The oil industry is entering an exploration phase in which stratigraphic traps will probably dominate.  Today, both geologic and geophysical exploration are undergoing extensive refinement to develop techniques aimed at finding these stratigraphic, or nonstructural, accumulations.  This paper points out some recent developments in surface geochemical prospecting that have given this age-old technology a new lift as it takes its proper place in exploration.


The idea of the soil-gas survey appears to have been reported at about the same time by Laubmeyer (1933) in Germany and Sokolov (1933) in the USSR. Sokolov (1933, 1971) showed experimentally that subsoil air over petroleum accumulations contains more abundant hydrocarbon gases than does subsoil air far from any oil or gas pool (Kartsev et al, 1959; Sokolov and Cheremisinov, 1971).  Gulf's interest began in 1932 with a research project by Teplitz and Rodgers (1935) that involved the vacuum desorption of ethane from soil samples. The first literature on petroleum geochemical prospecting in the United States was published by Rosaire (1938, 1940).  This was soon followed by publications by Horvitz (1939, 1969), Pirson (1960), Ransone (1947), and many others.  Much positive evidence has appeared in the literature concerning geochemical case histories; an excellent summary was given by Davidson (1963). Scientists from the USSR have probably contributed more to the literature of soil-gas prospecting than any other group, and have reported extraordinary success (70%) in locating new oil and gas deposits by this method (Sokolov, 1971).  For a more detailed and excellent summary of geochemical surface prospecting up to 1971, the reader is referred to McCrossan et al (1971).

The first geochemical surveys used the free gases (subsoil air) taken from a depth of 2 to 3 m (6.5 to l0 ft) (Kartsev et al, 1959; Sokolov, 1971; Sokolov et al, 1971).  Later, hydrocarbons were removed from soil and rock samples by heating the sample in a partial vacuum at temperatures below 1000C (2120F).  Early experiments suggested that only the loosely held hydrocarbons, representing a small part of the total amount present, were released by heat and vacuum.  This led to an acid extraction procedure that has received considerable attention in the United States (Horvitz, 1939).  Most of the work in the United States and Canada (Debnam, 1969) has been of this type, because it was anticipated that analysis for the adsorbed and occluded hydrocarbons would yield greater values than would analysis of interstitial air collected in situ.  A second reason for using the soil-extraction technique was that samples could be collected in practically every area of the world, under widely varying conditions.  For example, soil and sediment samples can be readily collected from water-covered areas, whereas soil air cannot be measured under water, or even in wet soils.  However, hydrocarbons dissolved in ground water can be measured by well-established techniques (McAuliffe, 1966, 1971).  Experience in handling groundwater samples has led GR&DC to develop techniques that permit hydrocarbon anomalies derived from both soil air and ground water to be used jointly in interpretation.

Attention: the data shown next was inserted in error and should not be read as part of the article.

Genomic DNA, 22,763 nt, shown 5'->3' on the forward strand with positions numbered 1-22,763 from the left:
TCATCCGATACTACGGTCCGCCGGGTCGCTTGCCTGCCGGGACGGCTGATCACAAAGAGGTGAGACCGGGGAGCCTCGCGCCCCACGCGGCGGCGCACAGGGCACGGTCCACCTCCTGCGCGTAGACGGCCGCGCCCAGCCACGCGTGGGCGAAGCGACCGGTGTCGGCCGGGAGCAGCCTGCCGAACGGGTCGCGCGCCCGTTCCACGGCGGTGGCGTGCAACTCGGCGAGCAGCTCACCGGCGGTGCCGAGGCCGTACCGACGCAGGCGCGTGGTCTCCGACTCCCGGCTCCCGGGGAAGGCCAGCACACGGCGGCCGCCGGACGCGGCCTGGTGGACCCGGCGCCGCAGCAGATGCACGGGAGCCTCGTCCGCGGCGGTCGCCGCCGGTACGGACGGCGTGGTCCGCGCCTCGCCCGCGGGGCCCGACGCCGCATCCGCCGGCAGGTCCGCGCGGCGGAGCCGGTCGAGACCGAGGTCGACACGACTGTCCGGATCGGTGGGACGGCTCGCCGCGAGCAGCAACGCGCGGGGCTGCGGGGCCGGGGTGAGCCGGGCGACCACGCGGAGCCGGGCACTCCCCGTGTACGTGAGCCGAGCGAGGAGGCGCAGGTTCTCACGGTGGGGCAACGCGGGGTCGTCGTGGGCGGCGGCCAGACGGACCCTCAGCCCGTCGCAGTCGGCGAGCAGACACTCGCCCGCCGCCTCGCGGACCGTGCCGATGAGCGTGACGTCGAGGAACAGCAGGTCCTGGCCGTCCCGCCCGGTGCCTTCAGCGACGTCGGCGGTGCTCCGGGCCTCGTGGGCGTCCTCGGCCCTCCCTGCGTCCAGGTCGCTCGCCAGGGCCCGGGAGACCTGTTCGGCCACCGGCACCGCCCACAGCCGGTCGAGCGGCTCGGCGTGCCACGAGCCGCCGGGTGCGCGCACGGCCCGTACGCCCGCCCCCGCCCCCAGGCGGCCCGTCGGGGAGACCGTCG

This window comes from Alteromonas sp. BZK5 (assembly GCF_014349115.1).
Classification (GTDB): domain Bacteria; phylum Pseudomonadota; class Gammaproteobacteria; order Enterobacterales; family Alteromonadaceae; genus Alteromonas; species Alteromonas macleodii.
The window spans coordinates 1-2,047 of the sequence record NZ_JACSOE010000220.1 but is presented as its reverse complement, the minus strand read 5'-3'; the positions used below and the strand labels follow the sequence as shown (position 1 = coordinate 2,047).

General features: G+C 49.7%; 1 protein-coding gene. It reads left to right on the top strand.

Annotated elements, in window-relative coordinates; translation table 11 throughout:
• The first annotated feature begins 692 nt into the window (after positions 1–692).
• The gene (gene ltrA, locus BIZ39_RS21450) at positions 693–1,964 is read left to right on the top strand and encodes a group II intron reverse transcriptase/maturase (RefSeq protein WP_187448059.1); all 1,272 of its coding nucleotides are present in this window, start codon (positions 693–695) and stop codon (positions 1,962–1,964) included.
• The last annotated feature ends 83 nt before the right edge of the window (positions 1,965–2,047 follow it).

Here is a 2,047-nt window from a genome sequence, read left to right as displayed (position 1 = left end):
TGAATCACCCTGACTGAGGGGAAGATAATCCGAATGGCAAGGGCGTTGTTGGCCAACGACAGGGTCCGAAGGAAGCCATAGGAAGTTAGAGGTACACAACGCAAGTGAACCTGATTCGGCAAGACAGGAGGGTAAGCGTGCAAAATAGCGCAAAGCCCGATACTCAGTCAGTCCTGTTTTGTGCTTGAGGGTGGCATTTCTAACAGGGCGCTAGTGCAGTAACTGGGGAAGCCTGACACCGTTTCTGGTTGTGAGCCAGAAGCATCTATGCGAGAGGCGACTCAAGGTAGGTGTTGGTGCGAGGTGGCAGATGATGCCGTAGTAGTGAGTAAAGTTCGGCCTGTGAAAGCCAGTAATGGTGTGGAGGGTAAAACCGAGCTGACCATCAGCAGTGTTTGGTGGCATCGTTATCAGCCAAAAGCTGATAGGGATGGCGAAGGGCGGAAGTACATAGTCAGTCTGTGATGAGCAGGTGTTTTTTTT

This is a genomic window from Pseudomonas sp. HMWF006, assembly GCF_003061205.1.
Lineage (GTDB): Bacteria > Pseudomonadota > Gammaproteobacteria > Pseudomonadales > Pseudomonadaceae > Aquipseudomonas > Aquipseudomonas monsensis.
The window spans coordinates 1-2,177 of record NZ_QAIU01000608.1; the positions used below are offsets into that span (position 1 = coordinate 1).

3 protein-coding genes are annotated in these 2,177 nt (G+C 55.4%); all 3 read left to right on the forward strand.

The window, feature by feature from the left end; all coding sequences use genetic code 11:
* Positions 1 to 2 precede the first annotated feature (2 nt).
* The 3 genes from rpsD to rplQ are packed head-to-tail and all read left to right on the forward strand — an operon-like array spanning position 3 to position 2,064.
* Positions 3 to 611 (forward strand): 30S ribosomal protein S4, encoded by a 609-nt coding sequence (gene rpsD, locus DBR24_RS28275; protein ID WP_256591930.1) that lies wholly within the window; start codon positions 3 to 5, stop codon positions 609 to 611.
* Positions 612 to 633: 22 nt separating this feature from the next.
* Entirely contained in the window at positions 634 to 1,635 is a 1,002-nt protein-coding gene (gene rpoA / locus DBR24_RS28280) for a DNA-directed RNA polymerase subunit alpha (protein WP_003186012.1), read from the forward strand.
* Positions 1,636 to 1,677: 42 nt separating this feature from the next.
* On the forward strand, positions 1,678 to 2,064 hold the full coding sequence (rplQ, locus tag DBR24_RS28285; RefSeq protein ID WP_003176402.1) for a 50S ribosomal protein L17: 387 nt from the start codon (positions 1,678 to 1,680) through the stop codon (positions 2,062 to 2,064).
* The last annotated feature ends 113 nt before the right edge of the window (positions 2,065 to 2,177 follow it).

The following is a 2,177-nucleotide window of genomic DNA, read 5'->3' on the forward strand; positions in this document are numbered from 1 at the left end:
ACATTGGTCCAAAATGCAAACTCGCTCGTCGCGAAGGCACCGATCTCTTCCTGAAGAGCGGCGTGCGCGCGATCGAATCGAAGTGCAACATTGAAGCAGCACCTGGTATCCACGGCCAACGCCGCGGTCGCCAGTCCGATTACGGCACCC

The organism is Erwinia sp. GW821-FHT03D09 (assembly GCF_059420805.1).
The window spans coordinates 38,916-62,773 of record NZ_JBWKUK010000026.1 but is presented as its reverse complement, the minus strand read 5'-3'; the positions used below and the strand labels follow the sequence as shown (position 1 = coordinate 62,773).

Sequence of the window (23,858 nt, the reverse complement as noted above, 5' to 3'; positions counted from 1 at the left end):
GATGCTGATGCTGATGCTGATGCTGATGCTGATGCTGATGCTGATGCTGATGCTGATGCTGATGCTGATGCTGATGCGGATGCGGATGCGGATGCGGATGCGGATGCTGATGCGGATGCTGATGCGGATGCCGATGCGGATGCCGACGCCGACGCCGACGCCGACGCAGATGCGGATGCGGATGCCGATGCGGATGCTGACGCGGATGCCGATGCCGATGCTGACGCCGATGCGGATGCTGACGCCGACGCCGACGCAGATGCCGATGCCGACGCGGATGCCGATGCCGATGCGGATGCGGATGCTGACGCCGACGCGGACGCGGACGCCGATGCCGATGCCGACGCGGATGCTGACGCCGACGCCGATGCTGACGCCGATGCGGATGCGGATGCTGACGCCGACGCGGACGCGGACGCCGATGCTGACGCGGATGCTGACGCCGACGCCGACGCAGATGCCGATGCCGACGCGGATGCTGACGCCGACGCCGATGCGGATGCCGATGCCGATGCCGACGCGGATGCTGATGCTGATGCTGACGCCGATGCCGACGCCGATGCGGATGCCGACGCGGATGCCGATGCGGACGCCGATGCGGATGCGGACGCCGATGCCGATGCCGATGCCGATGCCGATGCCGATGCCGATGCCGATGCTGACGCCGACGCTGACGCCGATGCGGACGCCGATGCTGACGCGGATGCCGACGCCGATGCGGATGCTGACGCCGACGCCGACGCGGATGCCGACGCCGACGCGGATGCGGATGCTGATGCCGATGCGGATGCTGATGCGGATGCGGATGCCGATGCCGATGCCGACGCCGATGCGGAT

The early focus on desorption techniques was advocated primarily as a matter of convenience because soil cores were much easier to handle than soil gas.  This was particularly true before the introduction of the portable gas chromatograph.  Failure to recognize that the composition of soil gas was similar to the underlying reservoirs may be attributable to this emphasis on adsorbed gases rather than on free gases.  This is particularly interesting because Sanderson (1940) pointed out the problem at the very beginning and suggested that a return to the older method of using free soil gases might be simpler and more useful.  Whether composition can be predicted from adsorbed-hydrocarbon data was not established during our study.

Early development of gas surveys was hindered also by lack of sufficiently precise and rapid analytical methods.  Over the past 15 to 20 years, the gas chromatograph (for separating hydrocarbon compounds), coupled with the hydrogen-flame ionization detector (for measuring levels of these compounds in parts per billion) has been developed.  Interest in surface geochemical prospecting at GR&DC was renewed in 1970 following development of a portable and sensitive gas chromatograph.